AMESBURY — More than 350 men, women and children gathered in Market Square on Tuesday afternoon for a boisterous, yet peaceful demonstration in support of Black Lives Matter.

Black Lives Matter protests have sprung up across the country after George Floyd was killed while in the custody of Minneapolis police officers on May 25, one of whom, Derek Chauvin, has been charged with third-degree murder.

Andi Egmont said she worked with fellow Amesbury residents Bob Ingalls and Caitlin LeMay, as well as Newburyport resident Trish Boateng, to put together the rally and give local residents a chance to show their support for the Black Lives Matter movement.

“The original idea was to do something for folks who weren’t going to (the protests) in Boston,” Egmont said. “But it has grown.”

People began gathering at the Market Square bullnose at roughly 4:30 p.m. and the rally was in full swing by 5 p.m.

“To see people coming out is so powerful,” Egmont said. “I’m thrilled to see the communities up here taking a stand. I think that people are starting to learn that there is a role as a white ally which has a title and actions that people can take. There is a way of supporting people of color, and more and more people are getting educated.”

Nicholas Golden of Haverhill, who attended the rally with all five members of his family, said he was there because “the American police system is racist and was founded to bring former slaves back to their slave owners hundreds of years ago.”

“Most Americans have been polled and show that they believe that the police need to be reformed,” Golden said. “We are out here peacefully and I think most Americans support that.”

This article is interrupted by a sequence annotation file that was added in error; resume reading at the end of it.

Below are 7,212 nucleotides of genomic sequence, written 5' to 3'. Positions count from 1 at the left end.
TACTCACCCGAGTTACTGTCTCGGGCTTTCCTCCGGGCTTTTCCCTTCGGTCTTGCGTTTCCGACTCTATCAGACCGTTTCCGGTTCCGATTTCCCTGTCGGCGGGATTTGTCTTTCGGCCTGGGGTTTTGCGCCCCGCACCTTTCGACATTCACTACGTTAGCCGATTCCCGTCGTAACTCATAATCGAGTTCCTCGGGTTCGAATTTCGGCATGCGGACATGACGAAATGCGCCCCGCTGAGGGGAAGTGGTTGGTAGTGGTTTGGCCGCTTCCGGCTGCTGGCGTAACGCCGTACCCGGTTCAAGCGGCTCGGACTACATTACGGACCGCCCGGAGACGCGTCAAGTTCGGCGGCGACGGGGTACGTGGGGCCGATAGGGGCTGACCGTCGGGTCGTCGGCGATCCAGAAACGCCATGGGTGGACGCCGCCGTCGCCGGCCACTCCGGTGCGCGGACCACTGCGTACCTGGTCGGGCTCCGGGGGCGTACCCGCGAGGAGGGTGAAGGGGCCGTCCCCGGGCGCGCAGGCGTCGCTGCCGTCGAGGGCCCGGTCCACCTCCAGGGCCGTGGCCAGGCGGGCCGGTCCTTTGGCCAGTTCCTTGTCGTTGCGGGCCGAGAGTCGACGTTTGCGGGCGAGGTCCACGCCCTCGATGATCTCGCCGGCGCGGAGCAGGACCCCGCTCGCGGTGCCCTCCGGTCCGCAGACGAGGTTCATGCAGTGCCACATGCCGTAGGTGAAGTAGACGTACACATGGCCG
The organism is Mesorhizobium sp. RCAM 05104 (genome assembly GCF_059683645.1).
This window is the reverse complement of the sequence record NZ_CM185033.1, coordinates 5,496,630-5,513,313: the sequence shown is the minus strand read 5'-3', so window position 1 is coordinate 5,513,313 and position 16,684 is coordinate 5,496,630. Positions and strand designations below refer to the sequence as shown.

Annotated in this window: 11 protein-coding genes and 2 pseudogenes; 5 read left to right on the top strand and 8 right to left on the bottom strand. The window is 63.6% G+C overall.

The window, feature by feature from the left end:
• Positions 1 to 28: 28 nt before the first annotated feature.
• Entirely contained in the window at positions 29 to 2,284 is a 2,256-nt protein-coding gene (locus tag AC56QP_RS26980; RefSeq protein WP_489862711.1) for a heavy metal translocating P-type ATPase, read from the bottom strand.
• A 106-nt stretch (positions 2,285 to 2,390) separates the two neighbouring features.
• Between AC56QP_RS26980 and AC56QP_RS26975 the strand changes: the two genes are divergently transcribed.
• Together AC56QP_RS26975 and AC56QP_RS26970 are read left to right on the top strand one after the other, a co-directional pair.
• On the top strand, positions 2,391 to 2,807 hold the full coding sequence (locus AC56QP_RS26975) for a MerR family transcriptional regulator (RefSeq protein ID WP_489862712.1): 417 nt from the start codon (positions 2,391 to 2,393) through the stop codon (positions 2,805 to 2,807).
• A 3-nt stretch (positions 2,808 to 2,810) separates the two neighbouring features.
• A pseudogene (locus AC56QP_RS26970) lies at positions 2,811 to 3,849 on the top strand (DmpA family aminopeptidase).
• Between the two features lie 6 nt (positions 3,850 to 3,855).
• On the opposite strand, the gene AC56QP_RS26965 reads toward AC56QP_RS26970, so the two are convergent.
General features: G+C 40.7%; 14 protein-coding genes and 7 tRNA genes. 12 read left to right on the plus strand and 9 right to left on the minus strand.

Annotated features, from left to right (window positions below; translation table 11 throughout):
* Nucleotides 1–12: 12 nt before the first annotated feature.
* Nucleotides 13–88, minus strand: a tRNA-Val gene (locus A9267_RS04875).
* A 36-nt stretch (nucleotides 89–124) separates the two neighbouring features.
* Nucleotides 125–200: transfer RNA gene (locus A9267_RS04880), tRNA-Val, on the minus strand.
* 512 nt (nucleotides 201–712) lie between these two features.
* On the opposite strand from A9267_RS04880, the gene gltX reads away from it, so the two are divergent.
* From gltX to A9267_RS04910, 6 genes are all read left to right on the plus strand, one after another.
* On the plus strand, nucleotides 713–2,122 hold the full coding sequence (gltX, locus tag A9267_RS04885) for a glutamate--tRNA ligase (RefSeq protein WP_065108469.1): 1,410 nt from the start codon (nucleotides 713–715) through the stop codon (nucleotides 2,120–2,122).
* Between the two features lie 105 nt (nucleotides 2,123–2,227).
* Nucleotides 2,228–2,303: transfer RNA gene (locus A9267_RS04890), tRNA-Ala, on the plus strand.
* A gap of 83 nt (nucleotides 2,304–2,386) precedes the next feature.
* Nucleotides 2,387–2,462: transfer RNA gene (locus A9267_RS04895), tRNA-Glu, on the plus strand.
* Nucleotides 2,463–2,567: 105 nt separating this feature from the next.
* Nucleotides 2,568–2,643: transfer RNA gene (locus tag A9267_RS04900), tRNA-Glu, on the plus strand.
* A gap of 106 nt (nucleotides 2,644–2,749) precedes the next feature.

Golden went on to call for a change in the state Legislature and “reigning in police unions.”

“People are being consistently violated with violence and murder in the streets, and it has to stop,” Golden said.

His father, Christopher Golden, wore a Jack Kirby “Black Panther” T-shirt and quoted the Rev. Martin Luther King Jr.

“Injustice anywhere is a threat to justice everywhere,” Christopher Golden said.

Ingalls, the pastor of Seeds of Hope Mission Church in Amesbury, said he wanted everyone to know that life is a precious thing.

“Through justice, there is hope and through hope there is peace,” Ingalls said.

Passing cars and trucks honked their horns in support of the rally while a chant of “No justice!” rang out on the eastern side of Main Street and was returned with a call of “No peace!” on the western side. The rally did not include speakers.

“In a predominantly white community, it is unfair to ask any one person to speak on the behalf of an entire movement,” Egmont said. “So, we chose rather to mute the white voice and show our support.”

Although some recent protests, including the one Sunday in Boston, have been marred by violence, the rally in Amesbury presented no such problems, according to Police Chief William Scholtz.

Egmont said the rally has a Facebook page at

“We are not a Black Lives Matter chapter,” Egmont said.

“The Black Lives Matter organization is not involved in this. We are simply showing our support of their movement.”

Staff writer Jim Sullivan covers Amesbury and Salisbury for The Daily News. He can be reached via email at or by phone at 978-961-3145. Follow him on Twitter @ndnsully.

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